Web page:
Design network, inc.
P.O. Box 14702, Shawnee Mission, Kansas
(913) 268-0852; (913)-268-0852 (fax); IDnet@att.net
IS INTELLIGENT DESIGN A RELIGION?
By Ernest H. Richardson
Is intelligent design a religion? If so, must its presentation
in public schools be prohibited as a violation of the First Amendment's
Clause? To answer these questions, we must define our terms -- "intelligent
design" and "religion."
Intelligent design" is a theory of the origins of life that suggests
that intelligent causes best explain the origin of living systems and their
features. The theory is based on the empirically-testable assumption that
systems which exhibit high-information content are more likely the result
of an intelligent design rather than undirected natural causes. Simply
put in lay terms, living things are too complex to have happened by chance
and there was likely some intelligent cause involved in their origins.
Religion" on the other hand has been variously defined. The U.S. Supreme
Court said in the late 1800's that "the term 'religion' has reference
to one's views of his relations to his Creator, and to the obligations
they impose of reverence for his being and character, and of obedience
to his will." Davis v. Beason, 133 U.S. 333, 342 (1890).
A typical dictionary definition usually defines "religion," as
does the American Heritage College Dictionary (3rd ed.), as "[belief
in and reverence for a supernatural power or powers regarded as creator
and governor of the universe; a system grounded in such belief and worship."
And in 1965, the U.S. Supreme Court defined "religion" as "beliefs
which are based upon a power or being, or upon a faith, to which all else
is subordinate or upon which all else is ultimately dependent." United
State v. Seeger, 380 U.S. 163, 176 (1965).
It should be apparent that "intelligent design" does not meet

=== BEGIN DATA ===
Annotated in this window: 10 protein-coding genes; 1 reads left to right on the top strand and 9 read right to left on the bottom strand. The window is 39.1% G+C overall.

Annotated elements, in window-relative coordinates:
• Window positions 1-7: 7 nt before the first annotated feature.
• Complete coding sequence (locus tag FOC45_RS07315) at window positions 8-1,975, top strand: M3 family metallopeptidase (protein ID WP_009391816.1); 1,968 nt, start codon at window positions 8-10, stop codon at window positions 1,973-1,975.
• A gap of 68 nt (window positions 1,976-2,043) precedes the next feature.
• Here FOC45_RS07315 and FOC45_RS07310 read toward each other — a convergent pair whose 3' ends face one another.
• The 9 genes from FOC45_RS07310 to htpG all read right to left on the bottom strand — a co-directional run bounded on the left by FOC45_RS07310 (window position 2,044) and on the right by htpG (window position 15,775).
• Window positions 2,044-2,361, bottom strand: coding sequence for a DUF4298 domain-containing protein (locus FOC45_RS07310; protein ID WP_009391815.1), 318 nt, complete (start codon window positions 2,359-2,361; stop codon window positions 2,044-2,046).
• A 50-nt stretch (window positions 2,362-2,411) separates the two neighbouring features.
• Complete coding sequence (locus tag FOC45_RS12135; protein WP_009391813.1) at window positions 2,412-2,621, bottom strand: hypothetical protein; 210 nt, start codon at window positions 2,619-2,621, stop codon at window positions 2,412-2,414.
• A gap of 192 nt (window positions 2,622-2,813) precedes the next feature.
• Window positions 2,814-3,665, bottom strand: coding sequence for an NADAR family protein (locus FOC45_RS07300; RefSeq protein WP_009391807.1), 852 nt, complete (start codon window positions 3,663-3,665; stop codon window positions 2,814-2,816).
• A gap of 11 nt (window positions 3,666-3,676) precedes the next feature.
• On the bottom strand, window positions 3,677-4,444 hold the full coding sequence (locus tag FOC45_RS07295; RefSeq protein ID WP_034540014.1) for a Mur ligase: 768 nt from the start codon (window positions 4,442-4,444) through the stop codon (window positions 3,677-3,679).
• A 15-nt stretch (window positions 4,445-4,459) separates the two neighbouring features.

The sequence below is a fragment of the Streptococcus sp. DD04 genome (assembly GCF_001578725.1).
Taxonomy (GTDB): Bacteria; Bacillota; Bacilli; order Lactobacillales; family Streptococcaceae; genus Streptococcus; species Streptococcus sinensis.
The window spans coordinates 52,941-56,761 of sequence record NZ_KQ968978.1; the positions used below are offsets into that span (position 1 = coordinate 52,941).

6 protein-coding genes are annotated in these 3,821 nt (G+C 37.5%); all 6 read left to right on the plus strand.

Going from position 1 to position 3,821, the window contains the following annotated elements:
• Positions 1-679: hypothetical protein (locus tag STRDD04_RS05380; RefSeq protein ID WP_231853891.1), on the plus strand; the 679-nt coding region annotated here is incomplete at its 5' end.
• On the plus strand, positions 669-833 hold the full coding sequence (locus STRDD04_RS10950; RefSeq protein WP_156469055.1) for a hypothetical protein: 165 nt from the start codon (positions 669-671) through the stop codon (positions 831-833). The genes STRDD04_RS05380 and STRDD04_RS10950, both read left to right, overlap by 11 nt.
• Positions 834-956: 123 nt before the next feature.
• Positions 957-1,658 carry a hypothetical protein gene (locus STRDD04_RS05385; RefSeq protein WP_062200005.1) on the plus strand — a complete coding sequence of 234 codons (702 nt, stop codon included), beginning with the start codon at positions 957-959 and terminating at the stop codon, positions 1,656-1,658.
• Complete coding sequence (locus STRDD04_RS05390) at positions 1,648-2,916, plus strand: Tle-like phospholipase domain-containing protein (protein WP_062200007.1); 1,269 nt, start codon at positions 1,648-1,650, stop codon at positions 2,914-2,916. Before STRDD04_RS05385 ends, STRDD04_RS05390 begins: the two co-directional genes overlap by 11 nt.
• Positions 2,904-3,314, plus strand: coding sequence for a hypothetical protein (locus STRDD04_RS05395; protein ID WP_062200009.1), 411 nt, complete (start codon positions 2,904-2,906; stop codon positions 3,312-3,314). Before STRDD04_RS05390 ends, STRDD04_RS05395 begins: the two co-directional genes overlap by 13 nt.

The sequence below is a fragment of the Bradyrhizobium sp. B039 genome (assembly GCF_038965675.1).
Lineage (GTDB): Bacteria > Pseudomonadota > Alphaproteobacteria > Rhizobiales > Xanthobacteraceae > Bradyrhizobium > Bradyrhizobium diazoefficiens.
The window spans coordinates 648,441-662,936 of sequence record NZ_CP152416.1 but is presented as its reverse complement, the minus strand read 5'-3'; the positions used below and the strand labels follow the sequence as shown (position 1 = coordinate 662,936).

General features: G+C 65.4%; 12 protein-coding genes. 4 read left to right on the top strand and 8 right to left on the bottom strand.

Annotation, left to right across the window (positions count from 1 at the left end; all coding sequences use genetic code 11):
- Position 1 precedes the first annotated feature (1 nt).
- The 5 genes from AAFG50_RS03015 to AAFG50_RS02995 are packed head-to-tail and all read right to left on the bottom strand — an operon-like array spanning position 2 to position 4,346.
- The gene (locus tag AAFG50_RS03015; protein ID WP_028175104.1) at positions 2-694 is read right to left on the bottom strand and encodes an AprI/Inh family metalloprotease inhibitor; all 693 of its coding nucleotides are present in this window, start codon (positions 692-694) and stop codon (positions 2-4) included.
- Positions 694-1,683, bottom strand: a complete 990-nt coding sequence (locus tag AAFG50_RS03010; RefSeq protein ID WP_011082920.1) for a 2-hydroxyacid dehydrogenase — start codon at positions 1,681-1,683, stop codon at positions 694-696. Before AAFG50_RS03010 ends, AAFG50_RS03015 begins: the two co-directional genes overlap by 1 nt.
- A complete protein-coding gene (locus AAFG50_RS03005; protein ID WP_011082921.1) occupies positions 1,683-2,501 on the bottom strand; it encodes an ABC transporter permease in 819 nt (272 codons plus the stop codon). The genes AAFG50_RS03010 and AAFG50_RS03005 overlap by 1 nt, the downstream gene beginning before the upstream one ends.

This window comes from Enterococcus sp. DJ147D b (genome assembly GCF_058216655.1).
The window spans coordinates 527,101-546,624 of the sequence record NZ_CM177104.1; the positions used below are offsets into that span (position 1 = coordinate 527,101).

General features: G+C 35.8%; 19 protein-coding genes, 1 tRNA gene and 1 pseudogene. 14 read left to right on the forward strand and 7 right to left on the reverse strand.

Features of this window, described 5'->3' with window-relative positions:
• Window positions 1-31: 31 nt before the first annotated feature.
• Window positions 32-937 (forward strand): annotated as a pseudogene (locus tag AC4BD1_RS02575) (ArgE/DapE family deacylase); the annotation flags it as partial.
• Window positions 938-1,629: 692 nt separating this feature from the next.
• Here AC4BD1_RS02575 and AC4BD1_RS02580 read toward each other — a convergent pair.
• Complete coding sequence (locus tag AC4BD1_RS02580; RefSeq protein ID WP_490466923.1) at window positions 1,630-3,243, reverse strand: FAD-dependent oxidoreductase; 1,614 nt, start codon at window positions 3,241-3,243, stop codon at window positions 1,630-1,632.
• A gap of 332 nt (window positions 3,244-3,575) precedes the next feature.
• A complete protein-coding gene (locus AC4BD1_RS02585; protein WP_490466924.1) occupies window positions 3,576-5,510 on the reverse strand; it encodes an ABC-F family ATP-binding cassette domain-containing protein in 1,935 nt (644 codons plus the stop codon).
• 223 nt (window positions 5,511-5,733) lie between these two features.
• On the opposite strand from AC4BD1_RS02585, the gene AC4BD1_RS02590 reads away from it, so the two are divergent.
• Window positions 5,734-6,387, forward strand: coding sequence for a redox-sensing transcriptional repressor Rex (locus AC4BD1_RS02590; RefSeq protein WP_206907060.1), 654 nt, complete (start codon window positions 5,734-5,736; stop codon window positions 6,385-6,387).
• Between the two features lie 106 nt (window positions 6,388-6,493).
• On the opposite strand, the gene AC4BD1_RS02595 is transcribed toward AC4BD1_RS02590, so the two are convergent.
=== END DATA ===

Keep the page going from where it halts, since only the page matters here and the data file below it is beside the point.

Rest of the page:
any of these definitions of "religion." Intelligent design says
nothing about whether a person has or should have a relationship with a
creator (if there is one), and says nothing about whether there are or
should be any obligations or duties owed to a creator (if there is one).
Nor does intelligent design require belief in, reverence for, or worship
of a supernatural power. Intelligent design does not suggest that the intelligent
is a supernatural intelligent cause. Intelligent design simply says nothing
of whether the intelligent cause is a supernatural or non-supernatural
intelligent cause. Furthermore, intelligent design does not suggest that
all else in life is subordinate to it as a theory of origins or is ultimately
dependent on it.
For an even starker contrast between intelligent design and religion,
consider for a moment characteristics typically seen in religions --
which are clearly not seen in intelligent design.
Intelligent design has no liturgy or form of public worship, no clergy
or people ordained for religious service, no observance of religious
holidays, no sacred text, and no churches or other religious institutions.
design, unlike religion, takes no position on the existence of God or
gods, does not require belief in God or gods, takes no position on any
of morality or code of ethics, presents no opinion as to an afterlife,
and holds no opinion on the ultimate meaning of life or the universe.
Additionally, intelligent design does not teach that the universe was
created by God, that the universe was created suddenly out of nothing,
earth's geology can be explained primarily by the occurrence of a world-wide
flood, or that the earth is old or young. For these reasons, it cannot
be said that intelligent design is a religion.
Some however may say that even if intelligent design is not a religion,
it is consistent with religion and cannot be presented in the public
school classroom. That contention is inconsistent with prior decisions
The U.S. Supreme Court has said that the Establishment Clause is not
violated simply because government takes some action or position that
with religion. For if the Establishment Clause were violated by government
actions that were consistent with religion, laws against murder, theft,
and adultery, to name a few, would be found unconstitutional because
they are consistent with the commandments 'thou shalt not kill, steal,
Is intelligent design a religion? Clearly, the answer is "no."
Would the First Amendment's Establishment Clause be violated by the presentation
of intelligent design in the public school classroom? Again, the answer
AUTHOR'S NOTE: I do not claim for credit for all the ideas expressed
in this paper. Some of the material was borrowed from the Legal Guidebook
prepared by the Foundation for Thought and Ethics.